This was ridiculous as well as annoying. She was looking for a baby, but nothing like these military brats. “Infant Tree,” she said, and it vanished. Maybe the similarity of names had been intended to make her suspect a ruse.
The next tree bore full-grown men and women in scanty costumes that showed too much of their bodies. They hung in pairs of male and female, but were not paying attention to their immediate companions. They were constantly turning in place and eying others of the opposite gender. In fact they were flirting, exchanging secretive smiles and glimpses of flesh. It seemed they preferred any partners but their own. Surprise was disgusted. Where did these folk think they were, Mundania? Xanth wasn’t like this.
But her Challenge was not be be judgmental but to name the tree. It seemed to be the last one, and vanishing it would clear the way through. So what could it be? A Grownup Tree? A Cheater Tree? Those weren’t suitable puns.
The people started swinging on their branches, the couples going in opposite directions. The swings became larger, so that they were almost touching their closest neighbors. In a moment, certainly no more than a moment and a half, they would start connecting. Then they were all too likely to do things the children shouldn’t see.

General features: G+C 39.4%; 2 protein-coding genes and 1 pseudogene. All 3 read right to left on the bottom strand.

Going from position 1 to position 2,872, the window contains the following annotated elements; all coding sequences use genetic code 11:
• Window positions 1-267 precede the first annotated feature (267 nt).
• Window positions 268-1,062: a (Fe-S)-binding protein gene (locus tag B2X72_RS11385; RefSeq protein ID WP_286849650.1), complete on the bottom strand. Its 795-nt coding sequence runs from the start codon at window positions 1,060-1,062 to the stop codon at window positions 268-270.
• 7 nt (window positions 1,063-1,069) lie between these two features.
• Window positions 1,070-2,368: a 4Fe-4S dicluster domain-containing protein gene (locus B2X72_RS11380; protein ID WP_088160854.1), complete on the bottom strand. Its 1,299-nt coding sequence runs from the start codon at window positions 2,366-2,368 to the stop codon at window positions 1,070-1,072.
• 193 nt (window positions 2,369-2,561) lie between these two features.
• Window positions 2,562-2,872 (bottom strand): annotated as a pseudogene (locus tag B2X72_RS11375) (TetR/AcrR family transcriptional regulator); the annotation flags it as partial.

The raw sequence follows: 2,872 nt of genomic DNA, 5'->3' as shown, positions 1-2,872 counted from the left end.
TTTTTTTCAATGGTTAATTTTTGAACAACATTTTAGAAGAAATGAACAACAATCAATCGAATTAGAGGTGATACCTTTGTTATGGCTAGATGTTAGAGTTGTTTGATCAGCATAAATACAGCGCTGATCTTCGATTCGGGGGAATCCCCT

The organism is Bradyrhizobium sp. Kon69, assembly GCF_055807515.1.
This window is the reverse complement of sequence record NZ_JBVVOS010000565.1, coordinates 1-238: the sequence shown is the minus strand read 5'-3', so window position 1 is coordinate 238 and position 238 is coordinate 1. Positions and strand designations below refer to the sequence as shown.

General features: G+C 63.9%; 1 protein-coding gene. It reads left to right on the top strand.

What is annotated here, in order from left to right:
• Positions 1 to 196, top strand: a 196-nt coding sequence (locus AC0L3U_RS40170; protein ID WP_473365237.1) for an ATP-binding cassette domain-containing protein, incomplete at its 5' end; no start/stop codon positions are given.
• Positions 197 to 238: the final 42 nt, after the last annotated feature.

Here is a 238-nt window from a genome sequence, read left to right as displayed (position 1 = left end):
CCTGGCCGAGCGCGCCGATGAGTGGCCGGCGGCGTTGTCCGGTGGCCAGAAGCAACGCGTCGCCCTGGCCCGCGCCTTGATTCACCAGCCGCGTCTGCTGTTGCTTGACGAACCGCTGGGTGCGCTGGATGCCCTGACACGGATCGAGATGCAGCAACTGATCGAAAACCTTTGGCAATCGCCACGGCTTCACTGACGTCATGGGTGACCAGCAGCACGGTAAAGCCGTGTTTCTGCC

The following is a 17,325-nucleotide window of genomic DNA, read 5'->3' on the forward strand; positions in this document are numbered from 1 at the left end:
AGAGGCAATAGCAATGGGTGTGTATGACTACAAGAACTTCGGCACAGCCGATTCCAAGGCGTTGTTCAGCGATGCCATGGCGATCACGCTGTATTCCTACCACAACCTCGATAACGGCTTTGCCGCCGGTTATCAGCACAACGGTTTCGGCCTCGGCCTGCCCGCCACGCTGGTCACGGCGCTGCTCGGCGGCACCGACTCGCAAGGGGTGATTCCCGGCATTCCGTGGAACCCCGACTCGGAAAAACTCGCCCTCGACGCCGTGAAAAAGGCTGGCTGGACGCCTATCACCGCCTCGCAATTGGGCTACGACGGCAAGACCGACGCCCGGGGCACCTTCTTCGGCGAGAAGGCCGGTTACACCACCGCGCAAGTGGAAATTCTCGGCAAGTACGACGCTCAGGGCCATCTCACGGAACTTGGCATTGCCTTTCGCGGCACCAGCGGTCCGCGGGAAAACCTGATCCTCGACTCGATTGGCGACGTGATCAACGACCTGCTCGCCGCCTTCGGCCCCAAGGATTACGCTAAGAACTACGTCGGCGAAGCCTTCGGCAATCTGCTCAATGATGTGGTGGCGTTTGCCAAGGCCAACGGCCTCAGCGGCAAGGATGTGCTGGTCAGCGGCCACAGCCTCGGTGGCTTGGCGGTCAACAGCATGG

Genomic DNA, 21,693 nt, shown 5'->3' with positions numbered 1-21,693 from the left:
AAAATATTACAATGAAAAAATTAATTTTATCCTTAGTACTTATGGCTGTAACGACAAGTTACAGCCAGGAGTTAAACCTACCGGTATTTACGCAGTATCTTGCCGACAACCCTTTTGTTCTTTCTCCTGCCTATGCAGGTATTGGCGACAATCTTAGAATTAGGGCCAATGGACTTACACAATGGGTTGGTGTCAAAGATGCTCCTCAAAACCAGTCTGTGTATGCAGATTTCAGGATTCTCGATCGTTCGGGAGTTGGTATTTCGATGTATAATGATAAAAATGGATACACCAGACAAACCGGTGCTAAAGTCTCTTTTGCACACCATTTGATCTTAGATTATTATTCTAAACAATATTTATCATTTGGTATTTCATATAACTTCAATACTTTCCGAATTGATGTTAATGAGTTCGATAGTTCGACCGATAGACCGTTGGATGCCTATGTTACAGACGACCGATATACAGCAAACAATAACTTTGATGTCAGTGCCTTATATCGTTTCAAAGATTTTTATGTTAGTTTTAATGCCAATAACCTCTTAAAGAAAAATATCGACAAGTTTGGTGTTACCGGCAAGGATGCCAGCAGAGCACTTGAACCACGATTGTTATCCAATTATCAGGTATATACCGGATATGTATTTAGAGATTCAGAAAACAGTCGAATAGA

A guy reached out and caught the hand of a gal. They drew each other together. She kissed his face while he grabbed her bottom. Surprise heard the children behind her giggling naughtily. The situation was desperate.
Then it came to her with an ugly flash. “Adult Tree.” It wasn’t a perfect pun, but it worked, and the tree faded out. The way into the castle was clear.
“Come on, children,” Surprise called. “We’re going in.”
“Aww,” Ted said, “I wanted to see what those swingers did when they got together.”
“After they kissed and groped,” Monica agreed.
“And tore off their clothes,” the peeve added helpfully.
Exactly. She had acted just in time.
They were now at the entrance to a comfortable room. A woman stood there. Did she represent the third Challenge?